Brett Putman for Engadget Engadget
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Update (2/2/2021): We’ve updated this guide with our new favorite picks for the start of 2021.
Even amidst quarantine restrictions and winter weather, many runners will be out in full force to train. With spring and summer right around the corner, the most devoted runners will continue to train for marathons that may (hopefully) take place this fall. Because I'm the editor of Engadget by day and a volunteer coach in my free time, I often get asked which GPS watch to buy. (People also ask what I'm wearing and the answer is: All of them. I am testing all of them.)
I've been putting in the miles to test watches from a variety of brands, including at least one you might not have heard of. For my part, the best running watches are quick to lock in a GPS signal, offer accurate distance and pace tracking, last a long time on a charge, are comfortable to wear and easy to use.
Advanced stats like VO2 Max, or maximum oxygen intake during workouts with increasing intensity, are also nice to have, along with training assessments to keep your workload in check and make sure you're getting in effective aerobic and anaerobic workouts. It's also a plus when a watch also supports other sports, like cycling and swimming, which all of these do. As for features like smartphone notifications and NFC payments, those are nice bells and whistles, but not necessary, especially if they drive up the asking price.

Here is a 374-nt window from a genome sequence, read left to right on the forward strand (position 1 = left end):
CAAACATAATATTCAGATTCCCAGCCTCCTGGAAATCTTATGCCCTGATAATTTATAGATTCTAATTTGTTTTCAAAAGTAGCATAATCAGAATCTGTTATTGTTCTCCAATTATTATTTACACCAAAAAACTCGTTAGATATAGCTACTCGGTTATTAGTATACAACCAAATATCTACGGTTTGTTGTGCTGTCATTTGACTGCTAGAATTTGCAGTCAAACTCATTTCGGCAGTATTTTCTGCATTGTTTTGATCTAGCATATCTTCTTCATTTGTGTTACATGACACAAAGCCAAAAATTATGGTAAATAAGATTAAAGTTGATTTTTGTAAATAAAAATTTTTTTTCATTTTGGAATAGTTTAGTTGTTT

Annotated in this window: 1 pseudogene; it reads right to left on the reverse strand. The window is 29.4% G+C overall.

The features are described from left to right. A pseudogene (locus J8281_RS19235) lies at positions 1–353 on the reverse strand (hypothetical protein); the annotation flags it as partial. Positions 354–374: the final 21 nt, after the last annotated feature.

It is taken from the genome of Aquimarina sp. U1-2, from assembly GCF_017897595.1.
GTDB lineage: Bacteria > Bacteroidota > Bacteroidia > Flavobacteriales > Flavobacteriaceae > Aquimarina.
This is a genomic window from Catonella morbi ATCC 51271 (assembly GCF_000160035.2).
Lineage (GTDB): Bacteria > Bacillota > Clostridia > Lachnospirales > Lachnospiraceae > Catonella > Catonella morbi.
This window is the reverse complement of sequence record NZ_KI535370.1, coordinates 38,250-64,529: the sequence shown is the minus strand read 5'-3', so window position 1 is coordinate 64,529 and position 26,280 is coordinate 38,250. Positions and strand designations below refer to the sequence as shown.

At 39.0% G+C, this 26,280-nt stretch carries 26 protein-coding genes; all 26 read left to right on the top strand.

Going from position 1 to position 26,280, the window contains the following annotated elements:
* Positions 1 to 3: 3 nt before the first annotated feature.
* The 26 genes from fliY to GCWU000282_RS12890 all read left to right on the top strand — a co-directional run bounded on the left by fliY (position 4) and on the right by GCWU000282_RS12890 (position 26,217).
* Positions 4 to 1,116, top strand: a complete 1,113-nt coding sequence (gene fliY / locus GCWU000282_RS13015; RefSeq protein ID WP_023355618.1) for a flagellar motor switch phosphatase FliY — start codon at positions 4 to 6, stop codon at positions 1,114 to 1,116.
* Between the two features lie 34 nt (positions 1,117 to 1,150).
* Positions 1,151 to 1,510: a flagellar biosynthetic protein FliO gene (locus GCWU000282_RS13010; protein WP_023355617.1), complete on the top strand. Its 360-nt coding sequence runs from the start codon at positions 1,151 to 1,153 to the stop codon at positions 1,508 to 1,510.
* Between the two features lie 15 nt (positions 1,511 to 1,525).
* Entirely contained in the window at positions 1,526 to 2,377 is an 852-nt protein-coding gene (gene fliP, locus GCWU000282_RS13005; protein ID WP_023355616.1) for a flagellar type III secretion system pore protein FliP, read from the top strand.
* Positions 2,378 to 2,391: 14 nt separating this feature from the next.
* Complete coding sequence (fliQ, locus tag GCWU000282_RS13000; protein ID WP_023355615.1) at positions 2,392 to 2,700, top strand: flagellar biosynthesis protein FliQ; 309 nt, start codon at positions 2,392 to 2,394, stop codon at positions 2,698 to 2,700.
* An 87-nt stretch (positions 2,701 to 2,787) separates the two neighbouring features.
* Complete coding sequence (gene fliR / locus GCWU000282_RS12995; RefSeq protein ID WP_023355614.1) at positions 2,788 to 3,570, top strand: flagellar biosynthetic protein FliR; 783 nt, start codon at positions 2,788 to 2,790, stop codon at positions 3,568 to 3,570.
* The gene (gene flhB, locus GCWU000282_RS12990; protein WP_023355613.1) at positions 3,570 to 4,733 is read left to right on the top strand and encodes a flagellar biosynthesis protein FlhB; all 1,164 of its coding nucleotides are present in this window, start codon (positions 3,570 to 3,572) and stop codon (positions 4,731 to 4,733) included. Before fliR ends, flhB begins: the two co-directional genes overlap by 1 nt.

Without further ado, I bring you capsule reviews of four running watches, each of which I ultimately recommend, none of which is perfect. And keep in mind, when it comes time to make a decision of your own, there are no wrong answers here: There are at least two watches on this list I like so much I switch back and forth between them in my own training.
Apple Watch Series 6
Don't think of the Apple Watch as a running watch. Think of it as a smartwatch that happens to have a running mode. Six years after the original Watch made its debut, Apple has successfully transformed its wearable from an overpriced curiosity to an actually useful companion device for the masses. But being a gadget for the masses means that when it comes to running, the Apple Watch has never been as feature rich as competing devices built specifically for that purpose.